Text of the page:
Finding the Best Places to Retire Since 2006!
Retire in Corpus Christi, Texas?
Overview: Located on Texas' Gulf Coast and nicknamed the "Sparkling City by the Sea," Corpus Christi was founded in 1839 as a trading post for Mexican revolutionary soldiers.
Today, it is a laid back city and has an eclectic population, everyone from surfers and cowboys to military personnel (Naval Air Station Corpus Christi is here). It also has a large Hispanic population (60% of residents), a healthy fishing culture, plenty of great public beaches, a pretty skyline and a nice bayfront. Swimming, beachcombing, waters skiing and wind sailing are all popular activities. When not playing in the water, residents enjoy the Museum of Science and History and the award-winning Heritage Park Cultural Center, each of which has a variety of events and lectures celebrating the city's rich diversity. The Corpus Christi Symphony Orchestra and the Corpus Christi Ballet also have robust schedules.
There are eight senior centers, each offering nutritional, educational and recreational programs, and the public library has six branches. Texas A&M has a campus here as well. The iconic Harbor Bridge is undergoing a revamp and when finished will be the tallest point in South Texas and the longest cable stay bridge in the United States.
Population: 325,000 (city proper)
Age 45 or Better: 32%
Cost of Living: 16% below the national average
Median Home Price: $155,000
Climate: This area has a humid subtropical climate with long summers and short winters. Summer temperatures can reach into the low-100s, and winters temperatures are in the 50s, 60s and 70s. On average, the area receives 28 inches of rain per year. Wind gusts are common.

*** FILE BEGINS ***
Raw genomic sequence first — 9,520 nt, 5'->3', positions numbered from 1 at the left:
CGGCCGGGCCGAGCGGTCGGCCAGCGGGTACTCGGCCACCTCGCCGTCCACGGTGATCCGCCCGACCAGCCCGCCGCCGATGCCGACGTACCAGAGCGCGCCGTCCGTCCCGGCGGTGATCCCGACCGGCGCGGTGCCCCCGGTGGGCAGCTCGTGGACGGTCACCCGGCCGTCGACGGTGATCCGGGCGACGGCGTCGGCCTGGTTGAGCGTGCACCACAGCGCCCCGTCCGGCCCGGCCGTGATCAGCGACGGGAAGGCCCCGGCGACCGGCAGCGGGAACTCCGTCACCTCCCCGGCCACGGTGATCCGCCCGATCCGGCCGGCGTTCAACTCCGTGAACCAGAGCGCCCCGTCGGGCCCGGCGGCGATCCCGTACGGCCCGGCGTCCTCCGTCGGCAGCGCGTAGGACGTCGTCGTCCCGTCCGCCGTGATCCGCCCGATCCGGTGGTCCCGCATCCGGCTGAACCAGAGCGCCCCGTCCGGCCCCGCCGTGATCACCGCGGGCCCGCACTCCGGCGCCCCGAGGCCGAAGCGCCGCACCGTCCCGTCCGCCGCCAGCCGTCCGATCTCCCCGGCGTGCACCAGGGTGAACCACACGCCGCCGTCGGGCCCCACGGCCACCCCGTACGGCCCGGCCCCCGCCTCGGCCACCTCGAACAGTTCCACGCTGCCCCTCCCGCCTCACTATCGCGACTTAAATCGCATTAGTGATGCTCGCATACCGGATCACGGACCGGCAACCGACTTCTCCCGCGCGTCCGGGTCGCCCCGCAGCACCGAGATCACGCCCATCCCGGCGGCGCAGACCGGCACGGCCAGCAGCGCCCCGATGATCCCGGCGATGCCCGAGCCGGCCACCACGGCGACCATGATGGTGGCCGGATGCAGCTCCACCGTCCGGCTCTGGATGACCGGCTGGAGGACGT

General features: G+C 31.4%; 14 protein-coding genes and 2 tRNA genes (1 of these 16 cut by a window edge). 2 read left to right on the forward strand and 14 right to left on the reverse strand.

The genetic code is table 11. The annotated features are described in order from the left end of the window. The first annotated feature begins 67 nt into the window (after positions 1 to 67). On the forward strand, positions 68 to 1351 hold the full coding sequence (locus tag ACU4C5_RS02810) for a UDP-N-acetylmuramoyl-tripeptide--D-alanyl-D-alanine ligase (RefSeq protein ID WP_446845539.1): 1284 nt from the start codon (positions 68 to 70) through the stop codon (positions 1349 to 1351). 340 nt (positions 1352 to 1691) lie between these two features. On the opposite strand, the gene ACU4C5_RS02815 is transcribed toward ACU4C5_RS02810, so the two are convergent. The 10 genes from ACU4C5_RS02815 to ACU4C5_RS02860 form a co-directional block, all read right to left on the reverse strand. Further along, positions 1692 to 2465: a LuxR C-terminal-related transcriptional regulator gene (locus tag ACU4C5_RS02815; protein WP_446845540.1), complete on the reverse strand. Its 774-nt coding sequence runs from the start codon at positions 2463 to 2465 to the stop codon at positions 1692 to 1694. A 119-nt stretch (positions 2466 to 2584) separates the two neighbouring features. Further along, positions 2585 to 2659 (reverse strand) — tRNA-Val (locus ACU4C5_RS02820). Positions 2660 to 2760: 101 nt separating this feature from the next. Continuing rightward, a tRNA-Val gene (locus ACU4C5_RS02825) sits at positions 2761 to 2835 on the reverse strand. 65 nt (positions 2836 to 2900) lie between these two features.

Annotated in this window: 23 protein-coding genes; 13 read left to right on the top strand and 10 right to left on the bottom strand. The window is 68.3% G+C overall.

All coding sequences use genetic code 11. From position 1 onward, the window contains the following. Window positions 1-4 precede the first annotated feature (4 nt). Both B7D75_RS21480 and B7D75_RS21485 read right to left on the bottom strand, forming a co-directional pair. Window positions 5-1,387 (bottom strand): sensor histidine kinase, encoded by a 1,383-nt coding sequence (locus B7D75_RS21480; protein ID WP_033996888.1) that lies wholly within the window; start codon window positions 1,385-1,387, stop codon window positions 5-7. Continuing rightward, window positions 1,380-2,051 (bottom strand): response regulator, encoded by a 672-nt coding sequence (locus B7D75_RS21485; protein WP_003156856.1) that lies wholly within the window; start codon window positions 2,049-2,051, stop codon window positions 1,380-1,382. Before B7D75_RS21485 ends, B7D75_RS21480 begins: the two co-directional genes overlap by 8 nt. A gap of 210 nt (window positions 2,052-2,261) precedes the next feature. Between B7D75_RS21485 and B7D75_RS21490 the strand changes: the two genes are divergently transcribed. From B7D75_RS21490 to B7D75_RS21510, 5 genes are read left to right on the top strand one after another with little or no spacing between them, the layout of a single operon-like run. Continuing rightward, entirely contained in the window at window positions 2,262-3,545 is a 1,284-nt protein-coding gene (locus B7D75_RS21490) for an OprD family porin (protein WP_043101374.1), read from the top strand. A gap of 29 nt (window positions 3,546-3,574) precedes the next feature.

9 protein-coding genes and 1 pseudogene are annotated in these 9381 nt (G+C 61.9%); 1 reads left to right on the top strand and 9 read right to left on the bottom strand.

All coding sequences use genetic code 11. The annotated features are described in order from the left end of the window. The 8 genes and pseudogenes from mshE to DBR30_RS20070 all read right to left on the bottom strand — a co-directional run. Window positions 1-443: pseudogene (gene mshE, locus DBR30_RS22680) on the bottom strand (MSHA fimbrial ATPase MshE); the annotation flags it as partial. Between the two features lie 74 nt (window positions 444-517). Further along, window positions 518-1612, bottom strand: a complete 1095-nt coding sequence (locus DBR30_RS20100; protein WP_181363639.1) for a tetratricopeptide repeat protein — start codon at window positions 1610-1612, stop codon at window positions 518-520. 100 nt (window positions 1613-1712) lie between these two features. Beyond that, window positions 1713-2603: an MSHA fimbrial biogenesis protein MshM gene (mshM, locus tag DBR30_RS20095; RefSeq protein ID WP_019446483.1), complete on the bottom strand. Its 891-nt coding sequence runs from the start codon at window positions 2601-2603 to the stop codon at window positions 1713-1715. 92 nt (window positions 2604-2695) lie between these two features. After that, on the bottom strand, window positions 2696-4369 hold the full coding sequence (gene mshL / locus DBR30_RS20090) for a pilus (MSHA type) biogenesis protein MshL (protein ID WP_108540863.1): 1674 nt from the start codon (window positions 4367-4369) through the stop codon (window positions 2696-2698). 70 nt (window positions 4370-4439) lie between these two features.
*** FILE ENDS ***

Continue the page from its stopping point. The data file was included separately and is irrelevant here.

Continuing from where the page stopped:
At Least One Hospital Accepts Medicare Patients? Yes
At Least One Hospital Accredited by Joint Commission? Yes and it, CHRISTUS Spohn Hospital, is award-winning for excellence in patient safety and more.
Public Transit: Yes
Crime Rate: Meets the national average
Public Library: Yes
Political Leanings: Conservative
College Educated: 21%
Is Texas Considered Tax Friendly for Retirement? Yes
Cons: The poverty rate is slightly above the national average.
Notes: The city has grown by 10% in the last decade and has a friendly reputation. Many residents speak Spanish. Some neighborhoods are very nice while others have seen better days.
Recommended as a Retirement Spot? Yes
With a name based on a word used by Caddo Indians meaning "friends," Texas is the second biggest state by population in the country. It is estimated that 70% of residents live within 200 miles of Austin, the capital city.
Houston is the largest city, while Dallas-Fort Worth is the largest metropolitan area. Connecticut and Delaware could fit inside Texas' largest county - Brewster. The state is larger than all of New York, New England and Ohio combined.
In addition to the Caddo, the historical people of Texas include members of the Native American tribes of Apache, Choctaw, Tonkawa and Hasinai.
When Texas became the 28th state of the United States (1845), it adopted the official flag called the Lone Star Flag. Symbols include the Bluebonnet - the state flower.
Almost 10% of Texas is covered by forest. The state has nearly 24,000 farms, 90 mountains a mile or more high and is the nation's leading producer of natural gas, oil, wool, cotton, watermelons and rice. It also has the most airports of any state in the Union and is one of the most business-friendly states. Its culture has a blend of of Southern, Southwestern (Mexican) and Western influences.
Famous natives and residents include Mary Kay Ash, George W. Bush, Tommy Lee Jones and Joan Crawford.
Population - 27,862,596
Persons 65 years old and over - 12%
High school graduates, persons age 25+ - 82%
Bachelor's degree or higher, age 25+ - 27%
Persons of Hispanic or Latino origin - 40%
White persons, not Hispanic - 42%
Median household income - $43,470
Median home price - $132,000
Social Security taxed? No
Source: U.S. Census Bureau
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